Supply or 'dealing' is a very serious offence, and imprisonment will be the usual response for anyone convicted of trafficking or supply, unless there are exceptional circumstances. Anyone sanctioned for drug trafficking may also be subject to asset confiscation laws, which means they may have their property or the property of their family confiscated.
In most parts of Australia three levels of 'dealing' have been outlined;
- ‘commercial’ and
- ‘large commercial’ or ‘marketable’ thresholds.
These thresholds are based on the quantity of drug involved.
People can still be charged with trafficking if they have less than these amounts (e.g. if they are caught with evidence of intent to traffic, such as large sums of money, drugs distributed into multiple bags or in the act of supplying drugs to another — even friends).
- Under 'deemed supply' laws anyone who carries or possesses an amount that is equal to or exceeds the trafficable threshold (see Table 2) will be deemed to have drugs for the purposes of supply. Trafficable thresholds for methamphetamine in each state and territory are outlined in the table below.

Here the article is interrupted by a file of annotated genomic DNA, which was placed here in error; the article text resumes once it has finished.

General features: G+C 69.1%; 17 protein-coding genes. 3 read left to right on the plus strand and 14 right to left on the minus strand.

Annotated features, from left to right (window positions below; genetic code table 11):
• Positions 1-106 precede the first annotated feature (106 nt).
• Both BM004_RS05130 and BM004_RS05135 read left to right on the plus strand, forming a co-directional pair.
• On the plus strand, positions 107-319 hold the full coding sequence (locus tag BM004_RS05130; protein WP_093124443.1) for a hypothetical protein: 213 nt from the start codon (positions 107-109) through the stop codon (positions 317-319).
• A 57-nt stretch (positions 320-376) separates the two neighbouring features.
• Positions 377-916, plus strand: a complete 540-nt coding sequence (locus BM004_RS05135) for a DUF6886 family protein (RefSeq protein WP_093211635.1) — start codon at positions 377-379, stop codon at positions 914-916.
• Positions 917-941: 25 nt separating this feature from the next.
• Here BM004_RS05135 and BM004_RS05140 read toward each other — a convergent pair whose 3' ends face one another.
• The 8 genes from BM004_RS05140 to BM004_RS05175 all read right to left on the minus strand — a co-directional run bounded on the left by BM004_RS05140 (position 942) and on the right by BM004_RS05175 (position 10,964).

Table 2: Trafficable threshold quantities (grams) of methamphetamine in Australia by jurisdiction and system (mixed or pure) , 2016
Mixed Drug: Total mass, however it was sold on the street, including any added ingredients such as fillers and binding agents.
Pure Drug: Weight of active principles only: excluding buffers or glucose.